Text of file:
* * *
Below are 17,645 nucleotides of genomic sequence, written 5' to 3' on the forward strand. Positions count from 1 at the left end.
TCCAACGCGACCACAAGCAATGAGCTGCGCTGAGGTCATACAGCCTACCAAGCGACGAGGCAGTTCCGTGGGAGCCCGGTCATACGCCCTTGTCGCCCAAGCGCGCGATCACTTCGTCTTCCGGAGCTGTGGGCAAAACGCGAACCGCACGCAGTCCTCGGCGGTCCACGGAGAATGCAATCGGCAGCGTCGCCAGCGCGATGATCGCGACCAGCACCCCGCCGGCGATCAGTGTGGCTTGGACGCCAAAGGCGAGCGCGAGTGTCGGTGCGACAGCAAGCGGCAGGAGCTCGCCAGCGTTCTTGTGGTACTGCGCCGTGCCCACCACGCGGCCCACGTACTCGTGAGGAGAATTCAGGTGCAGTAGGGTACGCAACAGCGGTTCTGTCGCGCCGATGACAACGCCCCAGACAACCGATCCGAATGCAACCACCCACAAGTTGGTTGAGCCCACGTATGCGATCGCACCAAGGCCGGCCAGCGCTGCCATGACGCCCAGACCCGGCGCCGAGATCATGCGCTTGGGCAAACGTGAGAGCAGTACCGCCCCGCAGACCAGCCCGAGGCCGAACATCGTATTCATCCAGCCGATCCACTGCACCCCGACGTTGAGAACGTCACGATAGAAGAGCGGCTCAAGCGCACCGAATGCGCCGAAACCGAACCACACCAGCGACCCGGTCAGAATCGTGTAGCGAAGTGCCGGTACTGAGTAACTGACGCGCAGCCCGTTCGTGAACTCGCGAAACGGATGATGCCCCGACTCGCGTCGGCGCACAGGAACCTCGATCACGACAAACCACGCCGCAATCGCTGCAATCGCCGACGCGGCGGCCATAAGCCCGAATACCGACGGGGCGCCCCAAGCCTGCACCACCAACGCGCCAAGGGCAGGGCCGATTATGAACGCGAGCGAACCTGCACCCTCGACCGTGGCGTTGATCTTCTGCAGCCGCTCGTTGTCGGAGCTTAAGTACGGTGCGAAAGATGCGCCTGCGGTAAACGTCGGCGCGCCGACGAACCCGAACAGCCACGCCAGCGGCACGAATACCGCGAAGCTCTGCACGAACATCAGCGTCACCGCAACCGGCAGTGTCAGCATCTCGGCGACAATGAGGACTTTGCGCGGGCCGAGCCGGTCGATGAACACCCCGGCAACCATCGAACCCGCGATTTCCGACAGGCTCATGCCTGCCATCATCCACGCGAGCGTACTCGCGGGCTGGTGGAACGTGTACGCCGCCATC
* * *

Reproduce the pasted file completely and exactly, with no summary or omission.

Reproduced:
Below are 17,645 nucleotides of genomic sequence, written 5' to 3' on the forward strand. Positions count from 1 at the left end.
TCCAACGCGACCACAAGCAATGAGCTGCGCTGAGGTCATACAGCCTACCAAGCGACGAGGCAGTTCCGTGGGAGCCCGGTCATACGCCCTTGTCGCCCAAGCGCGCGATCACTTCGTCTTCCGGAGCTGTGGGCAAAACGCGAACCGCACGCAGTCCTCGGCGGTCCACGGAGAATGCAATCGGCAGCGTCGCCAGCGCGATGATCGCGACCAGCACCCCGCCGGCGATCAGTGTGGCTTGGACGCCAAAGGCGAGCGCGAGTGTCGGTGCGACAGCAAGCGGCAGGAGCTCGCCAGCGTTCTTGTGGTACTGCGCCGTGCCCACCACGCGGCCCACGTACTCGTGAGGAGAATTCAGGTGCAGTAGGGTACGCAACAGCGGTTCTGTCGCGCCGATGACAACGCCCCAGACAACCGATCCGAATGCAACCACCCACAAGTTGGTTGAGCCCACGTATGCGATCGCACCAAGGCCGGCCAGCGCTGCCATGACGCCCAGACCCGGCGCCGAGATCATGCGCTTGGGCAAACGTGAGAGCAGTACCGCCCCGCAGACCAGCCCGAGGCCGAACATCGTATTCATCCAGCCGATCCACTGCACCCCGACGTTGAGAACGTCACGATAGAAGAGCGGCTCAAGCGCACCGAATGCGCCGAAACCGAACCACACCAGCGACCCGGTCAGAATCGTGTAGCGAAGTGCCGGTACTGAGTAACTGACGCGCAGCCCGTTCGTGAACTCGCGAAACGGATGATGCCCCGACTCGCGTCGGCGCACAGGAACCTCGATCACGACAAACCACGCCGCAATCGCTGCAATCGCCGACGCGGCGGCCATAAGCCCGAATACCGACGGGGCGCCCCAAGCCTGCACCACCAACGCGCCAAGGGCAGGGCCGATTATGAACGCGAGCGAACCTGCACCCTCGACCGTGGCGTTGATCTTCTGCAGCCGCTCGTTGTCGGAGCTTAAGTACGGTGCGAAAGATGCGCCTGCGGTAAACGTCGGCGCGCCGACGAACCCGAACAGCCACGCCAGCGGCACGAATACCGCGAAGCTCTGCACGAACATCAGCGTCACCGCAACCGGCAGTGTCAGCATCTCGGCGACAATGAGGACTTTGCGCGGGCCGAGCCGGTCGATGAACACCCCGGCAACCATCGAACCCGCGATTTCCGACAGGCTCATGCCTGCCATCATCCACGCGAGCGTACTCGCGGGCTGGTGGAACGTGTACGCCGCCATC